Generally, a single feature sequence, i.e., a sequence of feature values over several time frames, is insufficient to characterize the signals, since the extraction of each signal feature can at best maintain information about the original signal [39], but typically incurs a loss of information. When multiple sufficiently different features are used, they capture different parts of the information contained in the signals, such that they complement each other in describing the original signals. Thus, jointly processing such different features allows for a more accurate characterization of the signals compared to a single feature.

To this end, given a signal block \(\textbf{x}_{j}[k]\), let \(a_{j}^{(f)}[k]\) denote the observed value of the signal feature \(f\in \{1,\ldots ,F\}\) for said signal block. Collecting the feature values of different channels for time frame k yields the instantaneous feature vector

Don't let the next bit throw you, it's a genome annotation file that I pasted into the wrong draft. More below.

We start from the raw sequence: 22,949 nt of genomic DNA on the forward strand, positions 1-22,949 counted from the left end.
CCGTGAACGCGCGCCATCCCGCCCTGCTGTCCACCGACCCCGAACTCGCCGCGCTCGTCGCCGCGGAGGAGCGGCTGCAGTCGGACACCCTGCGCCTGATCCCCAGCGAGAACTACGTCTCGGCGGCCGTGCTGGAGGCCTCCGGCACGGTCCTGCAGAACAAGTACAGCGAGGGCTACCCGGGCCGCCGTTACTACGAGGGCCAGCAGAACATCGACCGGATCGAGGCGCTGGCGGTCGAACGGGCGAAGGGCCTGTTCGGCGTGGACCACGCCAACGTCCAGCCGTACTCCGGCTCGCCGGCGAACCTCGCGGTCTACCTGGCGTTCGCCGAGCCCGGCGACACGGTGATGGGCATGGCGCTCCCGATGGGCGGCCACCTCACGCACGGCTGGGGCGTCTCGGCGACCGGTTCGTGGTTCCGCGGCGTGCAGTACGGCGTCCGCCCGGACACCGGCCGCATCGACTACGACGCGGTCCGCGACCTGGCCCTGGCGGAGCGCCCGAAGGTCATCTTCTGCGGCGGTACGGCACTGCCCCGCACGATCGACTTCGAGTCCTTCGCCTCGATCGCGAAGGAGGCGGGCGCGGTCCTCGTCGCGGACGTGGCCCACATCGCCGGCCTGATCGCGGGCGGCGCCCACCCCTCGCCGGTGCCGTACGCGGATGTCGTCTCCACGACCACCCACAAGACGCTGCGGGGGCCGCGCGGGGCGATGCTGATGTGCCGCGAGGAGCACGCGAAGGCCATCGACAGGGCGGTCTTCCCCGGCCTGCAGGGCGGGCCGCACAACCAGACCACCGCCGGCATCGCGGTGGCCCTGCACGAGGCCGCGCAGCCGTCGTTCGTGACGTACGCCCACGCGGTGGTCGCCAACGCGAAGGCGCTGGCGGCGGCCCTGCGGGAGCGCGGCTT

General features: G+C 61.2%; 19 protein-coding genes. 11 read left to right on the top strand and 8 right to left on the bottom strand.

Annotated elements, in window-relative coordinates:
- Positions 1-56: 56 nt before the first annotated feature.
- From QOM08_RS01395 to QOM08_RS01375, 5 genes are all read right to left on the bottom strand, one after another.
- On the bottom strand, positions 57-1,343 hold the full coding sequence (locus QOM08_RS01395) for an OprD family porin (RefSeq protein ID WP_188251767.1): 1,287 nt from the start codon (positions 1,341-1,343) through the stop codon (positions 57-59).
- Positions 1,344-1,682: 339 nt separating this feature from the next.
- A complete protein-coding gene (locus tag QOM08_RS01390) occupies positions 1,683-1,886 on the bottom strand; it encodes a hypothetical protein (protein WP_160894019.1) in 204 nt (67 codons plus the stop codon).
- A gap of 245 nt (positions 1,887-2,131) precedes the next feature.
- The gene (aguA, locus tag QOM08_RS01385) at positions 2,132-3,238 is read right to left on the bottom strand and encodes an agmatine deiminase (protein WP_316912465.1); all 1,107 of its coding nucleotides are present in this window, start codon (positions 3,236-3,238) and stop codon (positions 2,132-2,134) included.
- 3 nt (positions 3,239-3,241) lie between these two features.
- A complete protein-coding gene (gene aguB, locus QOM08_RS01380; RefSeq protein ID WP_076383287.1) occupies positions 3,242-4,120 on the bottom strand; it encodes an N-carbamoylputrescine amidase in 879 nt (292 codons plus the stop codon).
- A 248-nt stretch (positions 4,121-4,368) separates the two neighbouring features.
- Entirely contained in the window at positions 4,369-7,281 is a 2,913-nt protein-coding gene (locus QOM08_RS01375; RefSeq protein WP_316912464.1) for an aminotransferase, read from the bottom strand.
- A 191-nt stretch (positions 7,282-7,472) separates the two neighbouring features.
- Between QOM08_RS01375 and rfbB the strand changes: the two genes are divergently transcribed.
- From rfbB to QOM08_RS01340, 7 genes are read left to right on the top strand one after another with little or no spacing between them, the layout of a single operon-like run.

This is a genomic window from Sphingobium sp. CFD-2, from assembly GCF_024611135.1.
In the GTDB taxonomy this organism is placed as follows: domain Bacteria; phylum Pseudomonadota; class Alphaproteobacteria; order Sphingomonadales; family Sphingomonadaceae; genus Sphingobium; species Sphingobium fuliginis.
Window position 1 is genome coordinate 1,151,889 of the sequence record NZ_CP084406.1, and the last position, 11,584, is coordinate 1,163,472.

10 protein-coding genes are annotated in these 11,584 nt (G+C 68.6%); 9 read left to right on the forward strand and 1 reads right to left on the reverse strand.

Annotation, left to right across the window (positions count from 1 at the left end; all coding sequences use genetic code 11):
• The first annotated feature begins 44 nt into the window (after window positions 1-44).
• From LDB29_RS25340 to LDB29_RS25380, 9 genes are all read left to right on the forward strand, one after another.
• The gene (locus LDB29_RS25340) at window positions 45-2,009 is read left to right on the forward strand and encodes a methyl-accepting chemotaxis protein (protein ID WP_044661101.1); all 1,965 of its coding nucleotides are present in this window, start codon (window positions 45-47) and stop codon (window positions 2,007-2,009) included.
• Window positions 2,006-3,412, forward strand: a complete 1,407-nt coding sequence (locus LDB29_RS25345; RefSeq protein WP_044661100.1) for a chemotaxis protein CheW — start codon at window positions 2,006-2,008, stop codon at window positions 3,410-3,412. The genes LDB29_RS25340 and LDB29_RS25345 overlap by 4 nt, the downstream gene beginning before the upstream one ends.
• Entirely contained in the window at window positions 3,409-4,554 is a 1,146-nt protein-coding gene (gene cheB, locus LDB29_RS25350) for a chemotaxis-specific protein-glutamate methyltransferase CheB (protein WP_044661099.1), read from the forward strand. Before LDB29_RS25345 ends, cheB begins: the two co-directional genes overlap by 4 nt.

$$\begin{aligned} \textbf{a}^{(f)}[k] = \left[ \begin{array}{ccc} a_{1}^{(f)}[k],&\ldots ,&a_{J}^{(f)}[k] \end{array}\right] ^{\textrm{T}} \in \mathbb {R}^{J}. \end{aligned}$$
(11)

Unlike the signal waveforms, which require precise synchronization of the sampling clocks for joint processing, the feature values of different microphones are much less susceptible to asynchronous sampling. With only a single feature value every \({L_{\textrm{s}}}\) signal samples, sampling rate offsets on the order of tens of parts per million (PPM) barely affect the extracted feature sequences. Hence, periodical coarse synchronization of the signal block boundaries is sufficient to avoid excessive drift of the observation windows in different network nodes, allowing synchronization to occur less frequently and with lower accuracy requirements.